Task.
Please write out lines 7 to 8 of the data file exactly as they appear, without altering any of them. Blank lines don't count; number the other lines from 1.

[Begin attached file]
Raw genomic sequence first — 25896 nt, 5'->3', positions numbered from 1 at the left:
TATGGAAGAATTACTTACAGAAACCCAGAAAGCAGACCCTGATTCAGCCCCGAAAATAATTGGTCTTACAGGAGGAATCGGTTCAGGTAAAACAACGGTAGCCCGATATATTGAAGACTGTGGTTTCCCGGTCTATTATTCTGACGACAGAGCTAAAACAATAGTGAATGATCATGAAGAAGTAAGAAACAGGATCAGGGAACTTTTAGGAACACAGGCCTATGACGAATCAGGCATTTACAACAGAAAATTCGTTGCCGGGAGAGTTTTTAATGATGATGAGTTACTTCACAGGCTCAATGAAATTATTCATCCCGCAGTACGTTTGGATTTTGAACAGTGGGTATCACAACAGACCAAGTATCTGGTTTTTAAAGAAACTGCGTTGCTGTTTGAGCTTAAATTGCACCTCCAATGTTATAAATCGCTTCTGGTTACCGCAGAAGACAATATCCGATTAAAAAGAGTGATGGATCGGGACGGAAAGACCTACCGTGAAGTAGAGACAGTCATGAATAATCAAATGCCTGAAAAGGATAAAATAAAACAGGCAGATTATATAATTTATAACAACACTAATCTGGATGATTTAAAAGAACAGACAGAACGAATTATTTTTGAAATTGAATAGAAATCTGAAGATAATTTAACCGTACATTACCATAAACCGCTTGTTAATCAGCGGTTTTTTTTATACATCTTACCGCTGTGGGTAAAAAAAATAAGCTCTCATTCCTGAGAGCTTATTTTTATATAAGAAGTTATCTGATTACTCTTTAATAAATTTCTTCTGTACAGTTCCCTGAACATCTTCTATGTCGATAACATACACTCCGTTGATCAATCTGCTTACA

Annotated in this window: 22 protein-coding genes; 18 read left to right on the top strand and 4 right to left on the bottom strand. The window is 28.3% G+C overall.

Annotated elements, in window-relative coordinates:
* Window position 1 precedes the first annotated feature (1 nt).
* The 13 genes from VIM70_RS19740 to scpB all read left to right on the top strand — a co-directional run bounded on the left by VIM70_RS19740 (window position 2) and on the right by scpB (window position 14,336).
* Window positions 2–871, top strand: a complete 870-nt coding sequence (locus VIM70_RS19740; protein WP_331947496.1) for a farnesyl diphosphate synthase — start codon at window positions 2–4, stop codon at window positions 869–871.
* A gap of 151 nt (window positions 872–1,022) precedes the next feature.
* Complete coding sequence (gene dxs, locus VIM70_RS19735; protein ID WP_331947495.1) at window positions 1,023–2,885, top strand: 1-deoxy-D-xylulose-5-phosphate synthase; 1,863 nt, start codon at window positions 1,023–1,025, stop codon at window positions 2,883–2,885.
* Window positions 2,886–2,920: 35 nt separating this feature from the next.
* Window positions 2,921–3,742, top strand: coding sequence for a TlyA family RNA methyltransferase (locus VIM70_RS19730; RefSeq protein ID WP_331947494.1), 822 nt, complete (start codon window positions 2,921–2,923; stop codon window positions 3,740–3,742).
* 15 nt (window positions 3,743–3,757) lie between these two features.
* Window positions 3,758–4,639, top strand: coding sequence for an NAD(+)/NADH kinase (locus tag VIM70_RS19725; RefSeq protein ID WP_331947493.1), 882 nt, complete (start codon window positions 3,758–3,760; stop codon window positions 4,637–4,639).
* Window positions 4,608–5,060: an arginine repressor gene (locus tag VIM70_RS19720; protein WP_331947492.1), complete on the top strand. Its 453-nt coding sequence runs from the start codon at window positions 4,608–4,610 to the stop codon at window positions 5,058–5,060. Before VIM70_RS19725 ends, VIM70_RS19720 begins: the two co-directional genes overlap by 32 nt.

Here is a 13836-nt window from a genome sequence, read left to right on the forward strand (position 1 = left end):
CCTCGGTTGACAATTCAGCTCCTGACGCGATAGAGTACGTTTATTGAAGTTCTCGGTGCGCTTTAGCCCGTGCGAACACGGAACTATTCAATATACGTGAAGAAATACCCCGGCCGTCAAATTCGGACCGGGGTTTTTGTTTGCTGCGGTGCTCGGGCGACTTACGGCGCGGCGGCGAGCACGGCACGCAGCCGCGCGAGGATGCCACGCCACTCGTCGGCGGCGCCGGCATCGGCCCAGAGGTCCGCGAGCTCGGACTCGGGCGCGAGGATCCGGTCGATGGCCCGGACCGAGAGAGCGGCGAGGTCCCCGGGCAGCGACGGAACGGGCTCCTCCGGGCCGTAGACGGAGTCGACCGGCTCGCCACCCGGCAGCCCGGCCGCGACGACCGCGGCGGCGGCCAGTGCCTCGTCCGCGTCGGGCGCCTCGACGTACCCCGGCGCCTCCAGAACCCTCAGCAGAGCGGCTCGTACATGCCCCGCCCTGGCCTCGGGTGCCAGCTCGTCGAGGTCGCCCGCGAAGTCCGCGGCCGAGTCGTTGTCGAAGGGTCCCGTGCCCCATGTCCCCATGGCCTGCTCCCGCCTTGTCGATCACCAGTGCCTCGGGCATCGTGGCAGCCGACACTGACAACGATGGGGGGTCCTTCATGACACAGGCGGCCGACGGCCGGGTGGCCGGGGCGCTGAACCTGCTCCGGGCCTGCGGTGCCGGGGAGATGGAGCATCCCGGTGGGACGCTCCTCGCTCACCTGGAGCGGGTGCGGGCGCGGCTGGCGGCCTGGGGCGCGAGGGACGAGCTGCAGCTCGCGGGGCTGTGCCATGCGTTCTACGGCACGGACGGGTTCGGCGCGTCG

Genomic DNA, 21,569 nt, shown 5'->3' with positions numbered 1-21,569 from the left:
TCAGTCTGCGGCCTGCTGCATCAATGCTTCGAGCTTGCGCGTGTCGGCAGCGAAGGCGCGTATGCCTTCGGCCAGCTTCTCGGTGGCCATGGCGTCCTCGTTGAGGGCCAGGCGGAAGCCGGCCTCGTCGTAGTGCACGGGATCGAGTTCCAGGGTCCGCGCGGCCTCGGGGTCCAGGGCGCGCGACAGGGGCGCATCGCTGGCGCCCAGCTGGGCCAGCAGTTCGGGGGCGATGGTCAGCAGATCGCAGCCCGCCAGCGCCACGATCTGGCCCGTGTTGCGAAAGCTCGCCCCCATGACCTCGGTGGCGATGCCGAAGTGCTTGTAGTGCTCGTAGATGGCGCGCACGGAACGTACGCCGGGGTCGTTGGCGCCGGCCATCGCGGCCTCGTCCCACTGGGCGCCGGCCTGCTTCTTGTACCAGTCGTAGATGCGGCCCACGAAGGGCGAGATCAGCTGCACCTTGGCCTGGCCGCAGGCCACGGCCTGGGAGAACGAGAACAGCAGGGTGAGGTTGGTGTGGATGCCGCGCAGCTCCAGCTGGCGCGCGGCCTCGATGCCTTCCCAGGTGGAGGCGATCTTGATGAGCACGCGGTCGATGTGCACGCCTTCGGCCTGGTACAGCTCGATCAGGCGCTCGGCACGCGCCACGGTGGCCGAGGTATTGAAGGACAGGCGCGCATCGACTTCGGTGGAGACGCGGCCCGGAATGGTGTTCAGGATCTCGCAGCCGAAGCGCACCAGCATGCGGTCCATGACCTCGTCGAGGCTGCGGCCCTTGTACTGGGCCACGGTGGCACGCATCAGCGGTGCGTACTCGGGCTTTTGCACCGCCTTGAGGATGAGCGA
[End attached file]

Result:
* Window positions 2–871, top strand: a complete 870-nt coding sequence (locus VIM70_RS19740; protein WP_331947496.1) for a farnesyl diphosphate synthase — start codon at window positions 2–4, stop codon at window positions 869–871.
* A gap of 151 nt (window positions 872–1,022) precedes the next feature.